The economic consequences of divorce in Australia

de Vaus, David, Gray, Matthew, Qu, Lixia and Stanton, David (2014) The economic consequences of divorce in Australia. International Journal of Law, Policy and the Family, 28 1: 26-47. doi:10.1093/lawfam/ebt014

Author de Vaus, David
Gray, Matthew
Qu, Lixia
Stanton, David
Title The economic consequences of divorce in Australia
Journal name International Journal of Law, Policy and the Family   Check publisher's open access policy
ISSN 1360-9939
Publication date 2014-04-01
Year available 2014
Sub-type Article (original research)
DOI 10.1093/lawfam/ebt014
Open Access Status
Volume 28
Issue 1
Start page 26
End page 47
Total pages 22
Place of publication Oxford, United Kingdom
Publisher Oxford University Press
Language eng
Subject 3308 Law
3312 Sociology and Political Science
Abstract Divorce has become a key life-course risk that can have significant economic impacts. This article uses a new Australian data source that follows families over a 10-year period to estimate the impact of divorce on income and assets. There have been few longitudinal studies of the impact of divorce on assets and relatively few such studies of its impact on income. The article finds that divorce has a substantial negative impact upon the household income of women in the short term, but by 6 years after divorce income had largely recovered to what it would have been had they remained married. In contrast, men who divorce experience a substantially faster rate of increase in income post-divorce than had they remain married. The analysis of asset data reveals that while the gap between the value of assets of the divorced and non-divorced grows post-divorce, it appears that the growing disparity in assets largely reflects pre-divorce differences in assets. The results in this article clearly demonstrate the critical importance of using longitudinal data to estimate the economic and labour market consequences of divorce. While the economic effects of divorce on Australian women appear to be, on average, relatively short-run, the Australian social security system plays a crucial role in protecting the incomes of women post-divorce, particularly those with children.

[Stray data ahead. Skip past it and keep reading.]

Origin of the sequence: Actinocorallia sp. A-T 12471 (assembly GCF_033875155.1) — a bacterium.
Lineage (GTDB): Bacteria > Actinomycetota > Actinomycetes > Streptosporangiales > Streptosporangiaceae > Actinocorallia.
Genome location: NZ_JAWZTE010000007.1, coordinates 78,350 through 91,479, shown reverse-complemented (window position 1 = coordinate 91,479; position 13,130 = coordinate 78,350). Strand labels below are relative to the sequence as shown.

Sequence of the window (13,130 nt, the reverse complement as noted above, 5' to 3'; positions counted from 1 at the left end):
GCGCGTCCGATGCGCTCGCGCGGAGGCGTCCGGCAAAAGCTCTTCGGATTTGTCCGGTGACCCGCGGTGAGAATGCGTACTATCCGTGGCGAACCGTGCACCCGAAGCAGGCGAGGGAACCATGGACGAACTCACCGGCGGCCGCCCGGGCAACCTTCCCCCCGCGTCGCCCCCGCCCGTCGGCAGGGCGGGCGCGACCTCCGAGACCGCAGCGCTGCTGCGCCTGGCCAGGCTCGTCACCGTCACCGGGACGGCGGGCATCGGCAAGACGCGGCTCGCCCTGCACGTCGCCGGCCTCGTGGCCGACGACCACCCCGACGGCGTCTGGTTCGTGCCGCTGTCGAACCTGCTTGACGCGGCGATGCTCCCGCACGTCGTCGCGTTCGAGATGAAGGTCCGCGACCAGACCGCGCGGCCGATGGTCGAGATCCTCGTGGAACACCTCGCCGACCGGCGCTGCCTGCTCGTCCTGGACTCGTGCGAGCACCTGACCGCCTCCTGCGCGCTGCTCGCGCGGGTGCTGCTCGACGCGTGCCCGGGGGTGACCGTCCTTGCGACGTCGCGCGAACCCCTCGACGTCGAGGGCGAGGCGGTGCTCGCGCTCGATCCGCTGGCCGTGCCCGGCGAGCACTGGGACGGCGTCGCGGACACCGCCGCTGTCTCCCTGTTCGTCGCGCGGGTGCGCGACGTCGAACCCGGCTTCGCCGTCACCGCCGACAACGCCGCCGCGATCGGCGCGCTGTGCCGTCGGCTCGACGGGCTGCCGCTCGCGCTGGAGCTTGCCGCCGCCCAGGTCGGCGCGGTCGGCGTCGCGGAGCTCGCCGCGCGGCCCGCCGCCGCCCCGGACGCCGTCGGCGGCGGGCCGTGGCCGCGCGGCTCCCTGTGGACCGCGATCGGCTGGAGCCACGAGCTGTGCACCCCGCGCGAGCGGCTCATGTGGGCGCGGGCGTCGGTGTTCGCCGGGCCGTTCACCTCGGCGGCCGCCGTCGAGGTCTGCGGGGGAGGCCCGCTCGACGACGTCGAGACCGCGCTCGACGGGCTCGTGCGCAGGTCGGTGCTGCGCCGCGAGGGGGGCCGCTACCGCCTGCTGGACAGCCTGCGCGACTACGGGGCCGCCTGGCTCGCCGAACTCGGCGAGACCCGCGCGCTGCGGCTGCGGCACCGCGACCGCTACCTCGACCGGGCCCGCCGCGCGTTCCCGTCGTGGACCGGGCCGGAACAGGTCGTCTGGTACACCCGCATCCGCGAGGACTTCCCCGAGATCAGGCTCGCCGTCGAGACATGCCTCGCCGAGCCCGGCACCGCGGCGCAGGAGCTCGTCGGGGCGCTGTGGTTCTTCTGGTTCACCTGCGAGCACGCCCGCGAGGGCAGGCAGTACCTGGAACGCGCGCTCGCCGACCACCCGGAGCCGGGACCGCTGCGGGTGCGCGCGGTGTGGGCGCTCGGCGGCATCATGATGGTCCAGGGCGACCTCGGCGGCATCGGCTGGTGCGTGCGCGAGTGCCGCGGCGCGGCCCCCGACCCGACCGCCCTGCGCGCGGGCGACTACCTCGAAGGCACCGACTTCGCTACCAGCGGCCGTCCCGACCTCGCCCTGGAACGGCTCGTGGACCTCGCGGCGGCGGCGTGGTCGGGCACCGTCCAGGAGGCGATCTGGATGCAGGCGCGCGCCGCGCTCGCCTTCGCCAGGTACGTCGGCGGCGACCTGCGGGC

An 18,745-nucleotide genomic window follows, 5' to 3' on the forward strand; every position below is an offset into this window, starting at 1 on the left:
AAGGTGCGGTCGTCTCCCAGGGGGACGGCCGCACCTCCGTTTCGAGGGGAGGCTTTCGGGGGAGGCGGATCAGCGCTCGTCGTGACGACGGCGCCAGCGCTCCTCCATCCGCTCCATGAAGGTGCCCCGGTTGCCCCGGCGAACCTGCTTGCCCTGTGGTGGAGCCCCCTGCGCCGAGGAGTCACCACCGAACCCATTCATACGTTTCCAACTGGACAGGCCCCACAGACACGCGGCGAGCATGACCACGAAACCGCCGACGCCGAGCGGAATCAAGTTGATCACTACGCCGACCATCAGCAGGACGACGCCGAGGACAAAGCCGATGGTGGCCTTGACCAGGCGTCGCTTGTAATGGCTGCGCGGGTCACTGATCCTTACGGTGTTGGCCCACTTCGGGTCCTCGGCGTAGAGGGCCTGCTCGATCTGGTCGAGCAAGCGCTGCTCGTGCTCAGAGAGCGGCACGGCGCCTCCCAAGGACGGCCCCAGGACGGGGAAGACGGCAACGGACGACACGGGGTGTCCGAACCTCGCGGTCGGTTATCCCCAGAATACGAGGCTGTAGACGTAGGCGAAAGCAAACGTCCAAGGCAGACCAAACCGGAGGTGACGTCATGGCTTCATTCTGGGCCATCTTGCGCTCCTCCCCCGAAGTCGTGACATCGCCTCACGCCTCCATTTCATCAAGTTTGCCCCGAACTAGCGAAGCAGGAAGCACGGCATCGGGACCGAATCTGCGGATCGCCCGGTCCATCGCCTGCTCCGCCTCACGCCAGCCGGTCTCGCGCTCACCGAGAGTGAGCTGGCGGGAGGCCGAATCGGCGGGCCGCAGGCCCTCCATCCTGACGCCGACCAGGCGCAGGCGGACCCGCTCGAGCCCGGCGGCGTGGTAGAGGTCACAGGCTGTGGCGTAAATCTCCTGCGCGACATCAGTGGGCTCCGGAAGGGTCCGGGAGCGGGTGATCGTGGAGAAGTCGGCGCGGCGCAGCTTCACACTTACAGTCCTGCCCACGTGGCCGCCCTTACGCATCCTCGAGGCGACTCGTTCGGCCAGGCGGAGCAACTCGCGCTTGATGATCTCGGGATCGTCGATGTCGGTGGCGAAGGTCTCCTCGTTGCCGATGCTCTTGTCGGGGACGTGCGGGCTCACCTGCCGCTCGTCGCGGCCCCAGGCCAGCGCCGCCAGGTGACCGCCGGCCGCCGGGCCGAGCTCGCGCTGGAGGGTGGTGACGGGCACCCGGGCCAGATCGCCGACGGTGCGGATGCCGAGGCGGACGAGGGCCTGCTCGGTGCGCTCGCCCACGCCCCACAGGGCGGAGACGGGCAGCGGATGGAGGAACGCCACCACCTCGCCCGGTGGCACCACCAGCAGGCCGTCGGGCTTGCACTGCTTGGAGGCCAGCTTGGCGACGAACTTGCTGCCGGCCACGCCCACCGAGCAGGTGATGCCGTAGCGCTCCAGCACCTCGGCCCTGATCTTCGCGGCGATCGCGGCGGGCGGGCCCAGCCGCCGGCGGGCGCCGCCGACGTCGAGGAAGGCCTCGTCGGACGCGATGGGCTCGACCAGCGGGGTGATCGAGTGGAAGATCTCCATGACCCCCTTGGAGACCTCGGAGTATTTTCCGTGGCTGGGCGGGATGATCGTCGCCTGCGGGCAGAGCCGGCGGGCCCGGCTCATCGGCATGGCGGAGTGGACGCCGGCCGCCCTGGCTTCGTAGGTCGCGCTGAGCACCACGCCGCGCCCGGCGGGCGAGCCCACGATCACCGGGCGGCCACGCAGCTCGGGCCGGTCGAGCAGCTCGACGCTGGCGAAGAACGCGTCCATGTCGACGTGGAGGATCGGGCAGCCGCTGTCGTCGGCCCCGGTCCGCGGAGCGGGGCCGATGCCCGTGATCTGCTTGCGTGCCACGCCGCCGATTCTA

Keyword Divorce
Economic impacts
Q-Index Code C1
Q-Index Status Confirmed Code
Institutional Status UQ

Document type: Journal Article
Sub-type: Article (original research)
Collections: Faculty of Humanities and Social Sciences - Publications
Official 2015 Collection
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Citation counts: TR Web of Science Citation Count  Cited 4 times in Thomson Reuters Web of Science Article | Citations
Scopus Citation Count Cited 7 times in Scopus Article | Citations
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